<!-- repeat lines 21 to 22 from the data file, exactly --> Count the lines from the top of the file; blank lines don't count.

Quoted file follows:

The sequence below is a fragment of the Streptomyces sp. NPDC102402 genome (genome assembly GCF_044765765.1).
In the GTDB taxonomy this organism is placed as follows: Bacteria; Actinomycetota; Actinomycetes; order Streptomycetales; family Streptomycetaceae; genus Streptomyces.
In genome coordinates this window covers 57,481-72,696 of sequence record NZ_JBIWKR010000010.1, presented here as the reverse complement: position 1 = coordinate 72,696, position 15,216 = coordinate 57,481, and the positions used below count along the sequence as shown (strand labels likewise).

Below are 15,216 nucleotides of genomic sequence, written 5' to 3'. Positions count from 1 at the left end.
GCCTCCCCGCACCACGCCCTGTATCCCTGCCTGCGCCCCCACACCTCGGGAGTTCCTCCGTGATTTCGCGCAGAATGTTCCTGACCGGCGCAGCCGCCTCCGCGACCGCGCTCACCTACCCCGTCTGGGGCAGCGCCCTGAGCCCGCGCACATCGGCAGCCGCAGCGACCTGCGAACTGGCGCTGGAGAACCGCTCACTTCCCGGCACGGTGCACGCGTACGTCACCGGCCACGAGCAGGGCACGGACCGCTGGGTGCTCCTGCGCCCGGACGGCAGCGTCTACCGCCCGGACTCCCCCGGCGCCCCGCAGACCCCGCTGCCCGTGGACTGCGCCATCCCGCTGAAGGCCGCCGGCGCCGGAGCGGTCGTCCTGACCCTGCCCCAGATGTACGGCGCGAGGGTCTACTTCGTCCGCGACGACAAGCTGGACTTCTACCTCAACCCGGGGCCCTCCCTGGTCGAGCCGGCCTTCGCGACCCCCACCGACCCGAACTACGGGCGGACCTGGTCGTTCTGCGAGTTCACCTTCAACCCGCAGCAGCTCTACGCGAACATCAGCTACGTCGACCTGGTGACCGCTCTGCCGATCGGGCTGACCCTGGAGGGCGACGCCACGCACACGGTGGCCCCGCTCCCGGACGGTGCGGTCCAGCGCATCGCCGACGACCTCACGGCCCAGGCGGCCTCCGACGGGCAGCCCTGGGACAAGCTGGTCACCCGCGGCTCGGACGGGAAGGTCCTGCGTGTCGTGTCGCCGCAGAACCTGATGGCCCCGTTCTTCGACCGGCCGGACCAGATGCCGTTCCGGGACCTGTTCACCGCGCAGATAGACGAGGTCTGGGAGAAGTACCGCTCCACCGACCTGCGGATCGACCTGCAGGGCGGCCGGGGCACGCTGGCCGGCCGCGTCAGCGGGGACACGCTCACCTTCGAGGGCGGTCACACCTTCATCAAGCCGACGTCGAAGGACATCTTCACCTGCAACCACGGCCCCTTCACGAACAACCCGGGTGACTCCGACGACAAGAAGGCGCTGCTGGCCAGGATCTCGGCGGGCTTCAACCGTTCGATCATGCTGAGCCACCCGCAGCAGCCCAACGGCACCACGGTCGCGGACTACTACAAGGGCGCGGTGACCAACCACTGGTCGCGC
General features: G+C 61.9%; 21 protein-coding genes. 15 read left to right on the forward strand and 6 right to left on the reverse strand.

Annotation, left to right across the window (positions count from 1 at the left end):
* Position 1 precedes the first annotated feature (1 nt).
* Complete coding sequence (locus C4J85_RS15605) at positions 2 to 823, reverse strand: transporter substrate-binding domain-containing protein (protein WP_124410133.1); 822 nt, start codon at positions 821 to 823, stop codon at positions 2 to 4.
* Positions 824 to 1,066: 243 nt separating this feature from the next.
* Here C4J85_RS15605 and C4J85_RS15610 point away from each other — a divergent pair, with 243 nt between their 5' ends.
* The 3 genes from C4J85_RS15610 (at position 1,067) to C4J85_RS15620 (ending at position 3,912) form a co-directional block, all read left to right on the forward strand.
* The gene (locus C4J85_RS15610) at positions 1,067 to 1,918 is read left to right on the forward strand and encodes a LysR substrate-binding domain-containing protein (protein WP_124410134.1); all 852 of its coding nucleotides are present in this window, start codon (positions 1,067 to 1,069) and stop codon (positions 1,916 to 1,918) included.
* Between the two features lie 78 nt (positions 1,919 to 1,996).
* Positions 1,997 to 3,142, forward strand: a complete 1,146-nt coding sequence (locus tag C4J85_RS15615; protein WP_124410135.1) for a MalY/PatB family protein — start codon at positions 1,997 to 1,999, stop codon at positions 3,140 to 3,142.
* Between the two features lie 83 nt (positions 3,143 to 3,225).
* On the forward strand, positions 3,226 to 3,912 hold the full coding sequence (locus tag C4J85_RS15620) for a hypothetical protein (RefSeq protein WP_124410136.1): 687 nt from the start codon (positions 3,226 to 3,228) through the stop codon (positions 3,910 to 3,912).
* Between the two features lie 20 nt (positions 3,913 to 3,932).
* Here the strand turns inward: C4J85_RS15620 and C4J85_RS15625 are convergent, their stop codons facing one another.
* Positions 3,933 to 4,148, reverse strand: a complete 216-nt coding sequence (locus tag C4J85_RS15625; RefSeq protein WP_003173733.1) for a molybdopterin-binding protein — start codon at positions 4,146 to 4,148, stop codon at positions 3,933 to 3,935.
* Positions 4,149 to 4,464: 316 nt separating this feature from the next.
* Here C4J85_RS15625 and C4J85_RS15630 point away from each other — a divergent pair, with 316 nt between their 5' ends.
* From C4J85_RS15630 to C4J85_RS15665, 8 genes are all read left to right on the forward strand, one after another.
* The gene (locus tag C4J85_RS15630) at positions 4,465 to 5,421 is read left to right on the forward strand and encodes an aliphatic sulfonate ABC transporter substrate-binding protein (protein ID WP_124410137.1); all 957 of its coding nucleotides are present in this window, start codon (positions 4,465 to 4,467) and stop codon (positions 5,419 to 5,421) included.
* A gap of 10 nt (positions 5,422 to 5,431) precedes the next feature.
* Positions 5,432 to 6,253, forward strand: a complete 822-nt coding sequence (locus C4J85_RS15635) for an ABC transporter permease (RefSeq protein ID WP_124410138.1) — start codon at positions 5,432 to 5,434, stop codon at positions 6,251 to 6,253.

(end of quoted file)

* Positions 4,149 to 4,464: 316 nt separating this feature from the next.
* Here C4J85_RS15625 and C4J85_RS15630 point away from each other — a divergent pair, with 316 nt between their 5' ends.